Cisco Systems Inc.’s stock rose in extended trading Wednesday after the networking-technology company delivered better-than-expected numbers on the top and bottom line, and offered encouraging guidance.
reported a fiscal first-quarter net income of $2.7 billion, or 65 cents a share, compared with net income of $3 billion, or 70 cents a share, in the year-ago quarter. Adjusted earnings were 86 cents a share. Revenue was $13.6 billion, up 6% from $12.9 billion a year ago.
Analysts surveyed by FactSet had expected on average net income of 84 cents a share on revenue of $13.3 billion. Shares gained more than 5% in after-hours trading immediately following the results, after closing down 1% in regular trading Wednesday at $44.39.
“Our fiscal 2023 is off to a good start as we delivered the largest quarterly revenue and second-highest quarterly non-GAAP earnings per share in our history,” Cisco Chief Executive Chuck Robbins said in a statement announcing the results. During a conference call with analysts late Wednesday, Robbins noted “modest improvement” in component delivery amid an easing supply chain pipeline.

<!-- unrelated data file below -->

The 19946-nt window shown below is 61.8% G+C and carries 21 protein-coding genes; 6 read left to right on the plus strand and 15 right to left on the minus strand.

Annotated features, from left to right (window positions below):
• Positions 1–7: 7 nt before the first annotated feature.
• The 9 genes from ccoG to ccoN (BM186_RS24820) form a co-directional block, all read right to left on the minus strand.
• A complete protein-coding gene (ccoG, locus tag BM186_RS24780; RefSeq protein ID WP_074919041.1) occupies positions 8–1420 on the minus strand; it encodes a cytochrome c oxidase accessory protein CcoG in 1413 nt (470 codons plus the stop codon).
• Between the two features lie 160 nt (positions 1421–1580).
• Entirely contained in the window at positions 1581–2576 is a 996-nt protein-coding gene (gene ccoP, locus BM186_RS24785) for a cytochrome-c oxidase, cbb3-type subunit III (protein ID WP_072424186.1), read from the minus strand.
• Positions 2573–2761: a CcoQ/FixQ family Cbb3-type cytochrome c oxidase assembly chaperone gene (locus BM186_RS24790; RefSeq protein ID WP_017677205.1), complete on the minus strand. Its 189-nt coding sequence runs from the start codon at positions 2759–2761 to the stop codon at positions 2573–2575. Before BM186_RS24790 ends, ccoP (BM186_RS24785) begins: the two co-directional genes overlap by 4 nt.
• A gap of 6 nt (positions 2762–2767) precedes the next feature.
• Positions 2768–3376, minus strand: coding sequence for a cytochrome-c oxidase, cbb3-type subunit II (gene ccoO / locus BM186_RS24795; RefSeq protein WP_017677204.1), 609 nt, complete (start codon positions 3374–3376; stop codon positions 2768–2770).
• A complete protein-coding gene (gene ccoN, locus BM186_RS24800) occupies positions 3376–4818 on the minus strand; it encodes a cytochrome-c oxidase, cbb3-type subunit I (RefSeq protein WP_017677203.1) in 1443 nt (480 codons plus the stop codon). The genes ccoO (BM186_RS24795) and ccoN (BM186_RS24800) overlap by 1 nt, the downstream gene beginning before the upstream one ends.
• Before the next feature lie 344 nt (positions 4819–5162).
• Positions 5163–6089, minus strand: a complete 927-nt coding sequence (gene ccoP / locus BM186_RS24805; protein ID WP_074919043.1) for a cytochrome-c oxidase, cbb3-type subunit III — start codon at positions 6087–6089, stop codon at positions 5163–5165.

Cisco’s Product ($10.25 billion) and Service ($3.39 billion) businesses were up slightly year over year. Secure, Agile Networks, the company’s top business segment including data-center networking switches, hauled in $6.68 billion, up 12% from a year ago.
For the fiscal second quarter, Cisco executives guided for 84 cents to 86 cents a share in adjusted profit and revenue growth of 4.5% to 6.5%. Analysts were forecasting adjusted earnings of 85 cents and revenue of $13.24 billion, according to FactSet.
Shares of Cisco Systems have dwindled 30% this year, while the broader S&P 500 index
has tailed off 17%.
In the days leading up to Cisco’s report, financial analysts had expected results and guidance in line with their modest expectations but warned of lingering supply-chain woes.
“We model 15-20% declines in orders [year-over-year] due to tough compares a year ago and stronger seasonality last quarter, but backlog should protect revenues for now,” Barclays analyst Tim Long said in a note to investors on Tuesday.